30 Years On, The BMW Z1 Remains A Wonderful Oddity


There are cars with scissor, butterfly and gullwing doors, and then there’s the BMW Z1. Way ahead of its time in some regards, a bit behind the times in others, how do we feel about it 30 years after it was discontinued?

Well, as Top Gear’s Jack Rix points out, the second-hand market feels pretty good about these oddities. Since BMW only ever made 8,000 units, it’s hard to get your hands on one and good examples sell for around £40,000 to £50,000 ($56,216-$70,000 USD), or second-hand Porsche 911 money.

So is it worth it? Well, its 2.5-liter straight-six produces around 170 hp and 168 lb-ft of torque. That’s not an enormous amount, but the engine and 5-speed manual transmission do come from an E30 325i, so it’s good stuff.

Read Also: This 2,377 Mile BMW Z1 Looks Brand New And Is Up For Auction

Weighing in at 1,250 kg (2,755 lbs), though, it’s on the heavy side for a two-seat roadster from the late ’80s. Between the weight, the long gearing, and the engine that only revs to 6,500 RPM, its performance isn’t exactly mind-blowing. As Rix puts it, “it could do with a little less pork, and a bit more poke.”

On the other hand, the doors serve their purpose. BMW’s official line on their unusual construction, where the slided vertically into the (high) sills, was that they wanted drivers to feel more at one with the road. You didn’t just feel the sky above, but the world around you, too.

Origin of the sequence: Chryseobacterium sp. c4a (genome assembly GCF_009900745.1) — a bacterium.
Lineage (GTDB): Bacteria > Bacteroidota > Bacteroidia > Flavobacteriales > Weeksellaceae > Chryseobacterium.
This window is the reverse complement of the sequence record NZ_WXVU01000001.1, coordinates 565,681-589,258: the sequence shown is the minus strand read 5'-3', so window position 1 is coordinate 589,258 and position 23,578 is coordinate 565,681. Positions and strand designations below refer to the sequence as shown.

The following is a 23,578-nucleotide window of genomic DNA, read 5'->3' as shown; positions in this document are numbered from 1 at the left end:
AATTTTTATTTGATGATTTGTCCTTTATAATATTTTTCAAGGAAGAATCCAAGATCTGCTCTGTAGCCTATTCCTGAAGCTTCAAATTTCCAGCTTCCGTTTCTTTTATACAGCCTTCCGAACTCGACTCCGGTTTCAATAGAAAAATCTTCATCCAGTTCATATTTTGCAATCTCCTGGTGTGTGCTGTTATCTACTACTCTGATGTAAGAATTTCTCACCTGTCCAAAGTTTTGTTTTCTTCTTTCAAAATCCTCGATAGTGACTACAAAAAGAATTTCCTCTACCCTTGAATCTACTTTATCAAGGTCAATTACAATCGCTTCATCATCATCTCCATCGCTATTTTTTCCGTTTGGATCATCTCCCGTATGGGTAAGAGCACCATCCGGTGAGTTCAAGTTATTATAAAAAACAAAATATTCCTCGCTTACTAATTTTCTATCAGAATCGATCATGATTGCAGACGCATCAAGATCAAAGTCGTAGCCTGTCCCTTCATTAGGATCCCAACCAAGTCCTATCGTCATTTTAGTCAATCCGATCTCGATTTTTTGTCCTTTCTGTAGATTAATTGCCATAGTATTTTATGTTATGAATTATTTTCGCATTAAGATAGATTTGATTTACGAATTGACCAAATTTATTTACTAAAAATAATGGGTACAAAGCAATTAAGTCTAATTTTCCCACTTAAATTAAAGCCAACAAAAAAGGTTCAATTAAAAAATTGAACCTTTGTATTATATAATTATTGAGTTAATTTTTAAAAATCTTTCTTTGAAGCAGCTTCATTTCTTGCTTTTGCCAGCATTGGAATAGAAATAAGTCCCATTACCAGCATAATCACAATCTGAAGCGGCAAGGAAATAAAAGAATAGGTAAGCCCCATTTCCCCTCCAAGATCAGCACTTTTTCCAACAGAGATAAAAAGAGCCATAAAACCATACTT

And it kind of worked. Rix reports that with the doors down “50 mph feels more like 80 with all the road rushing past.”

The doors aren’t the car’s only weird feature. The body is made of Xenoy thermoplastic that can bend and deform and pop back into place. And all the body panels are removable.

Ignore the fact that the Pontiac Fiero could do that, too, and you have an exciting prospect for second-hand buyers. Plastic body panels mean no rust repair for the bodywork, and even if a panel is broken, you can just swap it out.

The design was clever, too. The raked windshield and the pointy body gave the car a 0.36 drag coefficient, which was pretty good for the ’80s.

It all came at a price, though. In 1988, it cost the equivalent of £77,000 ($108,185 USD) in today’s money. That meant that sales were slow and by 1991, the car was discontinued. Still, as a concept car put into production, the Z1 is an oddity that can deliver some thrills thanks to its unique doors, some conversation thanks to its design, and maybe even some profit thanks to its rarity. Not a bad combination.

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